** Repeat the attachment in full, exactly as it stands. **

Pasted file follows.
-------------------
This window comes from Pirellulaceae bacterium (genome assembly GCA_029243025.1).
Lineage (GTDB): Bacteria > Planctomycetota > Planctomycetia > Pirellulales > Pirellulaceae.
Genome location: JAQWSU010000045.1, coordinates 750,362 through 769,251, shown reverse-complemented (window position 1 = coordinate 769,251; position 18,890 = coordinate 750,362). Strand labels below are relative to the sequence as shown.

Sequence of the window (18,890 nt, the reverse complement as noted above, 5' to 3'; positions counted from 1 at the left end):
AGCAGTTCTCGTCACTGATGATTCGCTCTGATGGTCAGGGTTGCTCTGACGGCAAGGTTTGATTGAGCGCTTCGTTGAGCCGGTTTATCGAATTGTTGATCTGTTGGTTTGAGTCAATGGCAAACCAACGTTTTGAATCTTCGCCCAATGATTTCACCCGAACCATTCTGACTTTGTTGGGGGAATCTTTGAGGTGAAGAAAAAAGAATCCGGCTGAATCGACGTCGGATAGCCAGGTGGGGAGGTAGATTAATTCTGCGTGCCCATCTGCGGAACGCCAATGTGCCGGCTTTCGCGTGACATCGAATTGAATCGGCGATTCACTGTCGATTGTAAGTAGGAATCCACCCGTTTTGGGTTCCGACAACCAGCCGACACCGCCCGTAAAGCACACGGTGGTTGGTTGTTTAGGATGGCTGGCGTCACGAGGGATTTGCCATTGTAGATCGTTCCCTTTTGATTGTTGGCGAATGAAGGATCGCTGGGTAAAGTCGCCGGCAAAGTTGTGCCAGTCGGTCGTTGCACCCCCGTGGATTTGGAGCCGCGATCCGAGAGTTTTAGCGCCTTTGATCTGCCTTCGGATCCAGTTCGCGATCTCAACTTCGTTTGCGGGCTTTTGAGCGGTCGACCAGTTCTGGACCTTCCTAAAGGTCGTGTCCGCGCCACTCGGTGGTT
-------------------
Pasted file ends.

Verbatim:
This window comes from Pirellulaceae bacterium (genome assembly GCA_029243025.1).
Lineage (GTDB): Bacteria > Planctomycetota > Planctomycetia > Pirellulales > Pirellulaceae.
Genome location: JAQWSU010000045.1, coordinates 750,362 through 769,251, shown reverse-complemented (window position 1 = coordinate 769,251; position 18,890 = coordinate 750,362). Strand labels below are relative to the sequence as shown.

Sequence of the window (18,890 nt, the reverse complement as noted above, 5' to 3'; positions counted from 1 at the left end):
AGCAGTTCTCGTCACTGATGATTCGCTCTGATGGTCAGGGTTGCTCTGACGGCAAGGTTTGATTGAGCGCTTCGTTGAGCCGGTTTATCGAATTGTTGATCTGTTGGTTTGAGTCAATGGCAAACCAACGTTTTGAATCTTCGCCCAATGATTTCACCCGAACCATTCTGACTTTGTTGGGGGAATCTTTGAGGTGAAGAAAAAAGAATCCGGCTGAATCGACGTCGGATAGCCAGGTGGGGAGGTAGATTAATTCTGCGTGCCCATCTGCGGAACGCCAATGTGCCGGCTTTCGCGTGACATCGAATTGAATCGGCGATTCACTGTCGATTGTAAGTAGGAATCCACCCGTTTTGGGTTCCGACAACCAGCCGACACCGCCCGTAAAGCACACGGTGGTTGGTTGTTTAGGATGGCTGGCGTCACGAGGGATTTGCCATTGTAGATCGTTCCCTTTTGATTGTTGGCGAATGAAGGATCGCTGGGTAAAGTCGCCGGCAAAGTTGTGCCAGTCGGTCGTTGCACCCCCGTGGATTTGGAGCCGCGATCCGAGAGTTTTAGCGCCTTTGATCTGCCTTCGGATCCAGTTCGCGATCTCAACTTCGTTTGCGGGCTTTTGAGCGGTCGACCAGTTCTGGACCTTCCTAAAGGTCGTGTCCGCGCCACTCGGTGGTT